Principal: ‘I have been blessed to have educators who truly cared about me’

Jim Grimsley, Principal at Dayton Public Schools
Jim Grimsley, Principal at Dayton Public Schools

Name: Jim Grimsley

School District: Dayton Public Schools, Mound Street Academy

Grade you teach: I am entering my fourth year as the building principal. We serve grades 9-12.

What is your favorite subject? My favorite subject is language arts. Before becoming a principal, I was a language arts teacher for 16 years. I love discussing poetry, essays and stories with students because each student brings their own unique background and perspective into the discussion. Even though we are all reading the same piece of literature, it can have a different meaning to each person based on his or her life experiences.

What/Who inspired you to become an educator? I have had so many great teachers and coaches over the years, beginning with my elementary and secondary school teachers in the Greenville City Schools system, all the way through to the professors I had at the University of Dayton. It would be too difficult to single just a few out. I have been blessed to have educators who truly cared about me my entire life. Even when I was going through some difficult times in my life, I could always find some sort of refuge in education, mostly due to the caring people who were involved in my education. It is probably even more difficult nowadays to be a young person. At Mound Street Academy, we see so many students who have been affected by trauma in their lives through no fault of their own. I just want to be some sort of refuge for them if I can, like so many others did for me along the way.

What do you enjoy most about education? The thing that I enjoy most about education is seeing growth and development in young people. As educators, we truly have the opportunity to help young people alter their lives for the better. Our goal at Mound Street Academy is to help young people remove academic, social, and emotional barriers that stand in the way of their goal of graduating from high school. There is nothing more satisfying than helping a young person who has had significant life struggles break down those barriers to go on to graduate and succeed in their life after high school.

What is a memorable experience you’ve had while teaching? Last May, we were unable to hold our traditional graduation ceremony due to the COVID-19 pandemic. Instead, we decided to do individual, “mini-graduation” ceremonies with each of our 42 graduates over a three-day period. Students were given the opportunity to either have their individual ceremonies at their homes in their front yards or outside of our school, so that the graduate, their guests, and our staff could safely socially distance. The level of emotion, gratitude and respect that was shared amongst the graduates, their families, our teachers and support staff in these intimate, 15-minute ceremonies was truly remarkable. Graduations are always emotional for all involved, but these were so different than any other graduation ceremony that I have ever been a part of for a variety of reasons, including what was going on in our nation at that time with the pandemic and other things. It was a truly remarkable experience and something I will never forget.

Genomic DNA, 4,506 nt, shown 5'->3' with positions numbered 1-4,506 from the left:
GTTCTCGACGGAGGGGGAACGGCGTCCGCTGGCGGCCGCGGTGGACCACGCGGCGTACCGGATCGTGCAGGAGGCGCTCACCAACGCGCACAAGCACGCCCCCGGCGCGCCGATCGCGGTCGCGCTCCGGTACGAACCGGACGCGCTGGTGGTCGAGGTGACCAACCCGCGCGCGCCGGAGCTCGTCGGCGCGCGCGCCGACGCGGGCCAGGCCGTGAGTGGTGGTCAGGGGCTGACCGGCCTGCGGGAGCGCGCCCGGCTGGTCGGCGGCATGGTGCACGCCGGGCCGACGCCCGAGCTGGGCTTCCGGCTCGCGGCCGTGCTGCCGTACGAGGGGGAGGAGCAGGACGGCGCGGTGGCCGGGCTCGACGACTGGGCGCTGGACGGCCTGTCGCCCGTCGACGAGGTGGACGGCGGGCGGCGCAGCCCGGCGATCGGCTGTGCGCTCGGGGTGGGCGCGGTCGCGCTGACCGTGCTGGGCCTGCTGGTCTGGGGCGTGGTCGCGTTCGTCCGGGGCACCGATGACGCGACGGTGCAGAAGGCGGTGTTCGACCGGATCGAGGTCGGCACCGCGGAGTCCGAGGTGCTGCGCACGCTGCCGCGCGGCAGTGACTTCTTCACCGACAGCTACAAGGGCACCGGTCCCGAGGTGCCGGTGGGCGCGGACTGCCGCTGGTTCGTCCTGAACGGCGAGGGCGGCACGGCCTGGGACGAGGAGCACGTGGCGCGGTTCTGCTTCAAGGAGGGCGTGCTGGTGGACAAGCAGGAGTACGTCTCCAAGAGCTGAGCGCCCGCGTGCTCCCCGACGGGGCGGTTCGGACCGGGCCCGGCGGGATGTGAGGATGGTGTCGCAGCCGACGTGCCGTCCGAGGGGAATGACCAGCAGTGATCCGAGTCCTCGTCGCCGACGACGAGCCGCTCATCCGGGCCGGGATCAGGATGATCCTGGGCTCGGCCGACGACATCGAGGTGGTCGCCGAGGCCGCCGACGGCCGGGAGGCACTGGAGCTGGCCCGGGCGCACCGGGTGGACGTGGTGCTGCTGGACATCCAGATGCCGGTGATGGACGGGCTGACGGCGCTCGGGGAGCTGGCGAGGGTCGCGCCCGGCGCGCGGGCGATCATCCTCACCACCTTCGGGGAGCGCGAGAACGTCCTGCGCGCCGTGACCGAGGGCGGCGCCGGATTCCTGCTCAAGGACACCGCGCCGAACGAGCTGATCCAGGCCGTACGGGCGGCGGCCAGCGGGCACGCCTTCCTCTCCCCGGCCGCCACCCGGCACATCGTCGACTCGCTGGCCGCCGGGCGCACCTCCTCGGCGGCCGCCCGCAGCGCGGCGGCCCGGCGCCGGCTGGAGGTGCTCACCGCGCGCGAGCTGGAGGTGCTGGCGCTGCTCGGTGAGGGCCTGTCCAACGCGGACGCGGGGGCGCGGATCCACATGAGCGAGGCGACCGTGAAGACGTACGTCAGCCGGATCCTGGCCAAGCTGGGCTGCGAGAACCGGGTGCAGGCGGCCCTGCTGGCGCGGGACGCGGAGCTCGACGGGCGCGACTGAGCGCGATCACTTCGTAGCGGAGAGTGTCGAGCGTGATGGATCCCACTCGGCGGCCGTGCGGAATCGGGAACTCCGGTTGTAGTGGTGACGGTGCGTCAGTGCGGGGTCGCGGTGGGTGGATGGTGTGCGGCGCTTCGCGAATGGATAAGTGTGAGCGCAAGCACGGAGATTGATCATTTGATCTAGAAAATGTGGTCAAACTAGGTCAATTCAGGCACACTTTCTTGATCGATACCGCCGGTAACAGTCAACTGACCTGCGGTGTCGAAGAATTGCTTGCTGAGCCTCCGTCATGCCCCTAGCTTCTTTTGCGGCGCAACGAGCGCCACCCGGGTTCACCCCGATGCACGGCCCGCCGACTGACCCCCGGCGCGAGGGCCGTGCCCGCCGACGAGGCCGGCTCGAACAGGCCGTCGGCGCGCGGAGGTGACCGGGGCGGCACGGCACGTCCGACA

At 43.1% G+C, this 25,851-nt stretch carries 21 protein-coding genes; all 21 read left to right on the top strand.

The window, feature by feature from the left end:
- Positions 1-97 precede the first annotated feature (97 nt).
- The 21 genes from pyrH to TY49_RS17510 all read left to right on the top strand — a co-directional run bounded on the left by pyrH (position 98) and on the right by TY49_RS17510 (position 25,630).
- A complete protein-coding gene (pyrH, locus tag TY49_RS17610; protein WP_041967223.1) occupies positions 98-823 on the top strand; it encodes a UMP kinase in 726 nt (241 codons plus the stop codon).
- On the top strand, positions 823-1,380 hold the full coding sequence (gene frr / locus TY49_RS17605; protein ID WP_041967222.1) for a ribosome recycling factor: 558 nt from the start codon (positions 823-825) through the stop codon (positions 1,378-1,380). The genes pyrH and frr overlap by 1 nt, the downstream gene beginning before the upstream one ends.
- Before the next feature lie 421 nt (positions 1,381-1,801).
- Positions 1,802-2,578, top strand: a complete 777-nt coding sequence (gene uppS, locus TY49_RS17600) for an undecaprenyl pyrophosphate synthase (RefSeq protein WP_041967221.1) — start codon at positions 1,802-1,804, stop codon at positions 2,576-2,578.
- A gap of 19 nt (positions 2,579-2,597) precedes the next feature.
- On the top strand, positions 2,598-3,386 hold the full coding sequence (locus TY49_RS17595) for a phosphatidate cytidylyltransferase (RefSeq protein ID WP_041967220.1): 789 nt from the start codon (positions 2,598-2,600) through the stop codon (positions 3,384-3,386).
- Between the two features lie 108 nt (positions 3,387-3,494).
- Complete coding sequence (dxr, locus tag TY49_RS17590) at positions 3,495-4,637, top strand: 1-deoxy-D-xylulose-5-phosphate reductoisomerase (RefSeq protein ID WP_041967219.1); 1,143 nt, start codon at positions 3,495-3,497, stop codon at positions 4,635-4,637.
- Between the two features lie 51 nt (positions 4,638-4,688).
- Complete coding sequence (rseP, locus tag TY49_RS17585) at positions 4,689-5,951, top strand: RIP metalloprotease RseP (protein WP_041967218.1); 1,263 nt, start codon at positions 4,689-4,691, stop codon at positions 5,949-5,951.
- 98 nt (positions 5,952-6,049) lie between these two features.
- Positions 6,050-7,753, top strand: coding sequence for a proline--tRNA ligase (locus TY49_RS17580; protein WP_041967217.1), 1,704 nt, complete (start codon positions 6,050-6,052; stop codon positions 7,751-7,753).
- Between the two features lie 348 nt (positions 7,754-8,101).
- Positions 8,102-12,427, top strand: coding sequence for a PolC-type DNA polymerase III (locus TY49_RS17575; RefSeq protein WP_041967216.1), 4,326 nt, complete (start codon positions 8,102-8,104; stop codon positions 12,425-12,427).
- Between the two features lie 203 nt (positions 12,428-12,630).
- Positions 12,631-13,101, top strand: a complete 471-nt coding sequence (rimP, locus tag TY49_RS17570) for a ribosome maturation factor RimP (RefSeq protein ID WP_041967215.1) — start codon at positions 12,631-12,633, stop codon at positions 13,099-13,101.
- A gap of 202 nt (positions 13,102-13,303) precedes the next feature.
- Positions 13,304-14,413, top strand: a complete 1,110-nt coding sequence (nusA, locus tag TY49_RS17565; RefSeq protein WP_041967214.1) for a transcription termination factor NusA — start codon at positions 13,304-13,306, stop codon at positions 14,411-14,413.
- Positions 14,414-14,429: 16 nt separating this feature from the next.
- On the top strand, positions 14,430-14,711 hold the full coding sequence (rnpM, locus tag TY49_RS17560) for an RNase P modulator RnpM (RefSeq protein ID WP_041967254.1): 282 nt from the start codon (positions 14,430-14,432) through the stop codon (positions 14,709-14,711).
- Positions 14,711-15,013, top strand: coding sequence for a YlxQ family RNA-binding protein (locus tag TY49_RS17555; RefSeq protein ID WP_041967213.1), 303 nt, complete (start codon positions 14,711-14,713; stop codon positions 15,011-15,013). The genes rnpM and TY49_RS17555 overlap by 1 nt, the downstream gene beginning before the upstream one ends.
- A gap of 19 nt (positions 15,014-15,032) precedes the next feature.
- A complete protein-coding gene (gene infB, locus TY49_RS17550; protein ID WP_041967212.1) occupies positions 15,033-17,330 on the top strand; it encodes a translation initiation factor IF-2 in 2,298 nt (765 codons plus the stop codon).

How have you maneuvered online classes and distance learning? I really have to give our teachers, staff, students and parents a lot of credit for being creative, flexible and understanding when we went to a distance learning structure almost overnight. Obviously, there were some challenges with access to technology and the internet for some of our students, and there was definitely a learning curve for our teachers and students as they adapted to new technology and different ways of interacting. However, I am really proud of the ways we adjusted on a dime when we saw things that weren’t working well, and I think we have become better teachers and learners as a result of this experience.

How can families adapt to be successful during these challenging educational times? Even though my wife and I are both educators, I’ll admit we struggled quite a bit last spring to juggle our job duties and trying to help our two daughters with their online learning at the same time. I think the good news for families and educators alike is that we are not starting from ground zero this time around. We have all had an entire summer to reflect on how we handled distance learning last year and to prepare for the possibility of distance learning for the upcoming school year. So all of us have a better idea of what to expect this time around. I want families to know that educators will be better prepared. Although teaching and learning may look differently than what we are used to as a result of these challenging times in education, we are all still focused on providing the best instruction possible to young people.

The Dayton Daily News is profiling educators in our region as they navigate through these challenging times. To nominate an educator, email

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